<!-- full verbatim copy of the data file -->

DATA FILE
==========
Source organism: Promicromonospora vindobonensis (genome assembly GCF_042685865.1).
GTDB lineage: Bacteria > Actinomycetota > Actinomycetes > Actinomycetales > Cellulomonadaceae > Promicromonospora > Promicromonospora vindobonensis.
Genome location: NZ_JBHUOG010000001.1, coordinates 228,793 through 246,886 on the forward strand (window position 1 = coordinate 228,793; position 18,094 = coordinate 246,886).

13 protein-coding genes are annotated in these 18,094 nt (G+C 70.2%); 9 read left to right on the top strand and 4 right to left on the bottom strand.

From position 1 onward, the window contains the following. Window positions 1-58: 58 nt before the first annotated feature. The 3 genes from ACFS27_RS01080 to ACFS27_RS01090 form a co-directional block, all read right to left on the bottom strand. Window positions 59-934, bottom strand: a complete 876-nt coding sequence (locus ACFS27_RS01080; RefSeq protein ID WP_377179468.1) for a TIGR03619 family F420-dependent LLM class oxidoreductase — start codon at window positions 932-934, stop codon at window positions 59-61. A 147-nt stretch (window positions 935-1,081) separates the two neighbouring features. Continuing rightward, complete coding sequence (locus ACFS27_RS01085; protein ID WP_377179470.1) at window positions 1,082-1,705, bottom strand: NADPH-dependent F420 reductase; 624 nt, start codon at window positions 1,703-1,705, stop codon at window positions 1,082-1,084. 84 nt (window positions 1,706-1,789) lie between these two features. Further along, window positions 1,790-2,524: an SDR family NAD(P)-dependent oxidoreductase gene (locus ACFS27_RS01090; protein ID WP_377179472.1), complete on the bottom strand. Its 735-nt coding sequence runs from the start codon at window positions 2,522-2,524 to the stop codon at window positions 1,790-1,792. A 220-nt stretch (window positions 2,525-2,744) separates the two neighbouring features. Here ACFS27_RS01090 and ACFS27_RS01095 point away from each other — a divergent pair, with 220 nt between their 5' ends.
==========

Source organism: Promicromonospora vindobonensis (genome assembly GCF_042685865.1).
GTDB lineage: Bacteria > Actinomycetota > Actinomycetes > Actinomycetales > Cellulomonadaceae > Promicromonospora > Promicromonospora vindobonensis.
Genome location: NZ_JBHUOG010000001.1, coordinates 228,793 through 246,886 on the forward strand (window position 1 = coordinate 228,793; position 18,094 = coordinate 246,886).

13 protein-coding genes are annotated in these 18,094 nt (G+C 70.2%); 9 read left to right on the top strand and 4 right to left on the bottom strand.

From position 1 onward, the window contains the following. Window positions 1-58: 58 nt before the first annotated feature. The 3 genes from ACFS27_RS01080 to ACFS27_RS01090 form a co-directional block, all read right to left on the bottom strand. Window positions 59-934, bottom strand: a complete 876-nt coding sequence (locus ACFS27_RS01080; RefSeq protein ID WP_377179468.1) for a TIGR03619 family F420-dependent LLM class oxidoreductase — start codon at window positions 932-934, stop codon at window positions 59-61. A 147-nt stretch (window positions 935-1,081) separates the two neighbouring features. Continuing rightward, complete coding sequence (locus ACFS27_RS01085; protein ID WP_377179470.1) at window positions 1,082-1,705, bottom strand: NADPH-dependent F420 reductase; 624 nt, start codon at window positions 1,703-1,705, stop codon at window positions 1,082-1,084. 84 nt (window positions 1,706-1,789) lie between these two features. Further along, window positions 1,790-2,524: an SDR family NAD(P)-dependent oxidoreductase gene (locus ACFS27_RS01090; protein ID WP_377179472.1), complete on the bottom strand. Its 735-nt coding sequence runs from the start codon at window positions 2,522-2,524 to the stop codon at window positions 1,790-1,792. A 220-nt stretch (window positions 2,525-2,744) separates the two neighbouring features. Here ACFS27_RS01090 and ACFS27_RS01095 point away from each other — a divergent pair, with 220 nt between their 5' ends.